Adverse selection and moral hazard

Adverse selection is a situation where the seller values an item highly than the buyer because he understands the value of that good. This leads to a situation where the seller will not be willing to part with the good at a price lower than the value he attaches to the good. On the other hand, the buyer will not be willing to buy the item at that price because he does not know the exact value of that good. The buyer fears that the good could be of a lower value. This prevents a transaction from taking place.

Moral hazard occurs on services such as warranties and insurance. Here, the one who buys the insurance cover may become careless because of the insurance cover. He knows that in case damages occur the insurance company will pay all or part of the loss. The problem, in this case, is not prior information, but the fact that the insurance provider cannot control and monitor the behavior of the insured. This leads to market failure just as in case of adverse selection. In adverse selection, the person who possesses much information is the seller, but in case of moral hazard, the buyer has much control.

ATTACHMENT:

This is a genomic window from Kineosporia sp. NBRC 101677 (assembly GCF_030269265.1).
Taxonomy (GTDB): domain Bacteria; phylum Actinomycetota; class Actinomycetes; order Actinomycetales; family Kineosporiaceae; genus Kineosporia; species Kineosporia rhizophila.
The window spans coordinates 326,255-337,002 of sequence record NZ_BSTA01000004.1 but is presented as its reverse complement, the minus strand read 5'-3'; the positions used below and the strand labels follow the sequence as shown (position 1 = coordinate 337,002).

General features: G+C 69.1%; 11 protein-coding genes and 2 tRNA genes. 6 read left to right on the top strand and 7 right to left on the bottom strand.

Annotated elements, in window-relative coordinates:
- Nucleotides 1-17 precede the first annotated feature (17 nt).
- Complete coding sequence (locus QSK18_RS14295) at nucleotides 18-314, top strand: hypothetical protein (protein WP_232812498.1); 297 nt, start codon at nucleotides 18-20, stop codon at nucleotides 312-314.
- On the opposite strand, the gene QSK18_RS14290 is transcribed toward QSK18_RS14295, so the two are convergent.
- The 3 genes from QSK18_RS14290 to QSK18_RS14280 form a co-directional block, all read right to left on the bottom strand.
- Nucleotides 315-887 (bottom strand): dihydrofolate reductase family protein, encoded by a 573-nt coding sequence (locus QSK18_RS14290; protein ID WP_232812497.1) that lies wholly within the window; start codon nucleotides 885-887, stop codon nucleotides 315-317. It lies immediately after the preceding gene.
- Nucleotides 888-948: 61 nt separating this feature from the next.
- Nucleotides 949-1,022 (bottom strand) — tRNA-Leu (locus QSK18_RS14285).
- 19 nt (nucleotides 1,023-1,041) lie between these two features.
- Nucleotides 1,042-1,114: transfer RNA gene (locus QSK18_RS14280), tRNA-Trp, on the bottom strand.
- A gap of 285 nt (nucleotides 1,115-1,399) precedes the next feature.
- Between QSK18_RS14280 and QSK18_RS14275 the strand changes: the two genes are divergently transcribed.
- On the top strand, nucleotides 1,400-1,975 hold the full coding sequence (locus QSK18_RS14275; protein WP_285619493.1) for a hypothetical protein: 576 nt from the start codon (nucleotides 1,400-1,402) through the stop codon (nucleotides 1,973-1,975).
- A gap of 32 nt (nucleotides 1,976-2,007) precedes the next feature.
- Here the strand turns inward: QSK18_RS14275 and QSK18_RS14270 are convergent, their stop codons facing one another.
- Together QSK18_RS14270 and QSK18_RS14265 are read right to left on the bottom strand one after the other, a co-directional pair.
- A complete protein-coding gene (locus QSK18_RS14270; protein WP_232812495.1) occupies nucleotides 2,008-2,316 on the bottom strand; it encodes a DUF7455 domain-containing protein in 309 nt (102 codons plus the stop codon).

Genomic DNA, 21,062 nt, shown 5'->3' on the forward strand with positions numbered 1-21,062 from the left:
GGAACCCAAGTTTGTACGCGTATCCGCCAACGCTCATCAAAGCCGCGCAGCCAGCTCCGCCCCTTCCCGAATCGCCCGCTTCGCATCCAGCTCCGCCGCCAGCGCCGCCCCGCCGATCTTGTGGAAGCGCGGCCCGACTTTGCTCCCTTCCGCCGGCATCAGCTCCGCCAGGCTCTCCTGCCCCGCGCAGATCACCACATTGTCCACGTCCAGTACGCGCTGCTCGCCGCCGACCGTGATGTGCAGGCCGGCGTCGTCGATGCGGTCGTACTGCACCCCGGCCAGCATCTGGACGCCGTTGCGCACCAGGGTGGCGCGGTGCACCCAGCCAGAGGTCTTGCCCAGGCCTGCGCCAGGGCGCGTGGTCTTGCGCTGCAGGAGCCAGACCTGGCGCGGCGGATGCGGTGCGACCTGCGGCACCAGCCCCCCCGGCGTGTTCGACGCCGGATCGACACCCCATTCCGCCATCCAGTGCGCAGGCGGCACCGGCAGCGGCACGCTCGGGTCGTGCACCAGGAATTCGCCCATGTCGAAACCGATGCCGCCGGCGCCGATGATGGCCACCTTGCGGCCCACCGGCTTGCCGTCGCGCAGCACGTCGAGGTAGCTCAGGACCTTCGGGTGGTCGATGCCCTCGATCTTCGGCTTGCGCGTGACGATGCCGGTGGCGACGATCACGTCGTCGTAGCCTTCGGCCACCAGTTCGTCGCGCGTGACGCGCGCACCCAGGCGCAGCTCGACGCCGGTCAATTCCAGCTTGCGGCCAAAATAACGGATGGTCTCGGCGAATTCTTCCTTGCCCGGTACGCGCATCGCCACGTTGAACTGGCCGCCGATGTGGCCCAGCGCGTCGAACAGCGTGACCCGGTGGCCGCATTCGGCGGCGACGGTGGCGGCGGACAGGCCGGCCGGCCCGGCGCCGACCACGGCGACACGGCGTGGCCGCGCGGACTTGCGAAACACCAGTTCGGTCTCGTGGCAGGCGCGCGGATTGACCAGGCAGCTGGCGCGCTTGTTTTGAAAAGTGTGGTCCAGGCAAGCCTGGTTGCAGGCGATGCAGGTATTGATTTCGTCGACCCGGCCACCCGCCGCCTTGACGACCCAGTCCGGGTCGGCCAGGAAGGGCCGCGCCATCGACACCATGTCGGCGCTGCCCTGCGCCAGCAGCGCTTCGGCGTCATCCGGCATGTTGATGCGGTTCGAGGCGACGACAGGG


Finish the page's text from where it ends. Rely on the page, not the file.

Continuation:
Some situations exist where adverse selection relates to moral hazard. An excellent example here would be health insurance cover. The person covered person may engage in unhealthy activities, which are attractive to him but not to the insurance company. This would be adverse selection because the insured has more information than the insurance provider. With the insurance cover, the person may become careless about his health by smoking and drinking heavily, which expose him to health problems. This is moral hazard. Adverse selection occurs in a situation like where the buyer is purchasing a second hand vehicle. He may not be able to know the exact value of the vehicle without purchasing it first (Froeb & McCann, 2009).